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Issue: Issue 3 (2016) – Supplement 2


Lecture

Stroke mimics and stroke chameleons

Author(s):
Carlos Andrade
Abstract:
Stroke is one of the major causes of death and morbidity worldwide and carries an important economic impact. The diagnosis is still a clinical one, supported by brain imaging. However, up to 30% of suspected stroke presentations, have a different diagnosis. In these cases, two scenarios must be considered: a false positive diagnosis, or “stroke mimic”, and a false negative or “stroke chameleon”. Although a sudden onset of a neurological deficit usually represents a stroke, other conditions such as seizures (especially if Todd´s palsy is present), syncope, hypoglycaemia, migraine, brain tumours and functional disorders represent the bulk of the differential diagnosis. The accuracy of their recognition depends on context (primary care vs paramedics vs emergency department vs stroke specialist). Even the stroke specialists may have up to 15% of misdiagnoses. Brain imaging is a powerful helper. Non-contrast CT scanning has become the primary imaging modality in the initial assessment, mainly due to its wide availability, rapid execution and lack of major contraindications (such as pacemaker). It detects fairly easily an acute haemorrhagic stroke or a non-vascular structural cause of stroke mimic (such as a space-occupying lesion). However, the majority of strokes are ischaemic, and the initial CT-scan may be negative. Brain MRI, on the other hand, and in particular diffusion weighted imaging (DWI), have 88-100% sensitivity and 95-100% specificity for early ischaemia. A variety of other neurological conditions may be DWI positive, and so, clinical context must be considered. DWI negatives are rare, mainly associated with small lesions in the brainstem, and, as described more recently, are overcome by associating perfusion-weighted imaging. Nevertheless, MRI is time consuming and may not be immediately available, and therefore most clinicians still administer thrombolytic therapy base on clinical evaluation and non-contrast CT-scan. Inadvertently but inevitably, stroke mimics also receive this treatment. Although inadequate, it is relatively safe, with a low likelihood of complications (<1%). Stroke can have an unusual presentation and can often not be immediately recognized. Although rare, vertigo may be a manifestation of stroke. A thorough neurological examination, particularly focusing on the head impulse test, evaluation of nystagmus and skew deviation, can properly distinguish a peripheral lesion from a vertebrobasiIar stroke. Other findings, such as monoplegia or delirium, may infrequently be the sole manifestation of stroke. In conclusion, the identification of stroke can be difficult. The full workup (including MRI) of all patients that may have a stroke is probably not feasible, and an initial clinical evaluation is still an important screening tool. In the future, the development of blood biomarkers of cerebral ischaemia may further help the accurate detection of this common diagnosis.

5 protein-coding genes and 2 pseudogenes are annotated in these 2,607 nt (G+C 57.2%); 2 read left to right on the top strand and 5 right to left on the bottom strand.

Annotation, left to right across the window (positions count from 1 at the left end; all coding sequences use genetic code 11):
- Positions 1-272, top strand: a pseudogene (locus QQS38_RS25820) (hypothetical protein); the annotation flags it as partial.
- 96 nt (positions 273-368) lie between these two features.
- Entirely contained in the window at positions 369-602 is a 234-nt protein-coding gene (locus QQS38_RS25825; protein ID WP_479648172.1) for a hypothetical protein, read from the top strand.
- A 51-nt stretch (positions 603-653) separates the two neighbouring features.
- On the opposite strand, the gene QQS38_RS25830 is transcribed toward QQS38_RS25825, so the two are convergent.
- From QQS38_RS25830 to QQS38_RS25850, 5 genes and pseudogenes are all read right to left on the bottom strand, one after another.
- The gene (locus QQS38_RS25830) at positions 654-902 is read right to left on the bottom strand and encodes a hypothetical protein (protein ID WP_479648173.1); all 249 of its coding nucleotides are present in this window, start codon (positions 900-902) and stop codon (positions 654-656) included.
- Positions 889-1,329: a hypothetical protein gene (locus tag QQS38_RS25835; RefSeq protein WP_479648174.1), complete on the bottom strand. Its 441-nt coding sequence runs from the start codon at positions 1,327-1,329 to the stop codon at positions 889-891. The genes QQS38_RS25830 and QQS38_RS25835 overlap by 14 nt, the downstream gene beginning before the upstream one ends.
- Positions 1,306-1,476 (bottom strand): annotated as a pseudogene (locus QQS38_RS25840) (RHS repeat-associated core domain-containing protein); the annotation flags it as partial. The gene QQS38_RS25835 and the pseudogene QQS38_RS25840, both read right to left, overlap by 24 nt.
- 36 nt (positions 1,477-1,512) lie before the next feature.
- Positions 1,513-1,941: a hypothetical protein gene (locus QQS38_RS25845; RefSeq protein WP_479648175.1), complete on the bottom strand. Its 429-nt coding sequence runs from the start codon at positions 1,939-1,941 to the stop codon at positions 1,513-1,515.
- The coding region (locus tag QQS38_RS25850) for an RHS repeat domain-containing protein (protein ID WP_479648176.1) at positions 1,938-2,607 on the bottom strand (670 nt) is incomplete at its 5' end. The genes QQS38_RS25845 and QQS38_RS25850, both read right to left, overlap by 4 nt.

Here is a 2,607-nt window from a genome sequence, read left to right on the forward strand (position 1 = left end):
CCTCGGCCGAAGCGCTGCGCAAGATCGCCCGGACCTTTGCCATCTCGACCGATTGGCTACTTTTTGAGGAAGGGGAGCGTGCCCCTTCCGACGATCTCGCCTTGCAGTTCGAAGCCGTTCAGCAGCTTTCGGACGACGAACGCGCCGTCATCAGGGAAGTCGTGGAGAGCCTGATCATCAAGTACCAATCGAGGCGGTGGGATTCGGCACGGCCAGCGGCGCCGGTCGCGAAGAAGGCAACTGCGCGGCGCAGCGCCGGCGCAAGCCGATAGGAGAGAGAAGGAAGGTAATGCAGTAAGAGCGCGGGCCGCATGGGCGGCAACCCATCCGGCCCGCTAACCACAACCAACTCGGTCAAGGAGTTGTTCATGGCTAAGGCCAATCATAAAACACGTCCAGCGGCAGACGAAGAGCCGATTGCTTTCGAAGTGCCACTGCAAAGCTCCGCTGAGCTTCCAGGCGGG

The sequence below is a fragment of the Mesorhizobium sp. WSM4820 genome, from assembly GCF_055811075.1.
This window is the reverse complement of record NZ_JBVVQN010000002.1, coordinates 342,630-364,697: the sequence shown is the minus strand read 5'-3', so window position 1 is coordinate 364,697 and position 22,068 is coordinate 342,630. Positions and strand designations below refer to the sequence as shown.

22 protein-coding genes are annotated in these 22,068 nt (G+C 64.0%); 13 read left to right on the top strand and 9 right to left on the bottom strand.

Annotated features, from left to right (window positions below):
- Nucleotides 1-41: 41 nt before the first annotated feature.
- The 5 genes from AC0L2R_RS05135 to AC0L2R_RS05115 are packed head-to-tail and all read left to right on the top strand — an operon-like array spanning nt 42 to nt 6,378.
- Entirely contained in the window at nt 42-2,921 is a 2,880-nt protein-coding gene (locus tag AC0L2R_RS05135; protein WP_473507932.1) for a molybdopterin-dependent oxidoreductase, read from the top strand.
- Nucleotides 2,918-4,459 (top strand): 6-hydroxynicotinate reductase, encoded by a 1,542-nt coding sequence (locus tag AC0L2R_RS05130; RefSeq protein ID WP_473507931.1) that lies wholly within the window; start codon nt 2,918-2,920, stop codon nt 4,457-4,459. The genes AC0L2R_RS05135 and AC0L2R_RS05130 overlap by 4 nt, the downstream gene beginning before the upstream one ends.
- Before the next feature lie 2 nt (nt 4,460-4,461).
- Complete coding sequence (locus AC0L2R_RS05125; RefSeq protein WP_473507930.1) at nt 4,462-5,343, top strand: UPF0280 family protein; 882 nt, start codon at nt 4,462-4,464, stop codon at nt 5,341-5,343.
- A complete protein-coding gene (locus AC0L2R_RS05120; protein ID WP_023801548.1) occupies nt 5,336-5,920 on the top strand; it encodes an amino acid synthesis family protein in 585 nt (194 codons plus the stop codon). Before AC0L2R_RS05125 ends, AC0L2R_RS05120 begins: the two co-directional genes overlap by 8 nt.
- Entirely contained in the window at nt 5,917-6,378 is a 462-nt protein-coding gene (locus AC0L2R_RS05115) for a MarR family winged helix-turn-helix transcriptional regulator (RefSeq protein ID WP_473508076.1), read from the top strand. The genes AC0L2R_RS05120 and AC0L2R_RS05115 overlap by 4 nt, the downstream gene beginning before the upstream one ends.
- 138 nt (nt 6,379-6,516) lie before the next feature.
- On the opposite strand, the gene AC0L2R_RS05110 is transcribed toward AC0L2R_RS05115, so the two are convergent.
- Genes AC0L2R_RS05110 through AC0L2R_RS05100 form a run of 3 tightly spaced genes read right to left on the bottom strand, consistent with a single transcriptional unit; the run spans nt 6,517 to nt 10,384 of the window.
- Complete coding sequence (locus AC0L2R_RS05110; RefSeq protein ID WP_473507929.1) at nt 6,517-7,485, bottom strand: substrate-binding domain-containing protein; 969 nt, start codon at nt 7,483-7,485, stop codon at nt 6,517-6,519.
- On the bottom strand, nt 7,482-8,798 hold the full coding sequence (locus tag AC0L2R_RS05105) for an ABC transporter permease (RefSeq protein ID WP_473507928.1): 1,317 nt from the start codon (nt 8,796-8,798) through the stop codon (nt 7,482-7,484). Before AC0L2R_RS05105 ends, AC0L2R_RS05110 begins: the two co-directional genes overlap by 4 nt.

Special Issue on Stroke. From the Porto University Center of Medicine Stroke Update Course, Porto, Portugal. 7–8 June 2016.

International Journal of Clinical Neurosciences and Mental Health 2016; 3(Suppl. 2):L2
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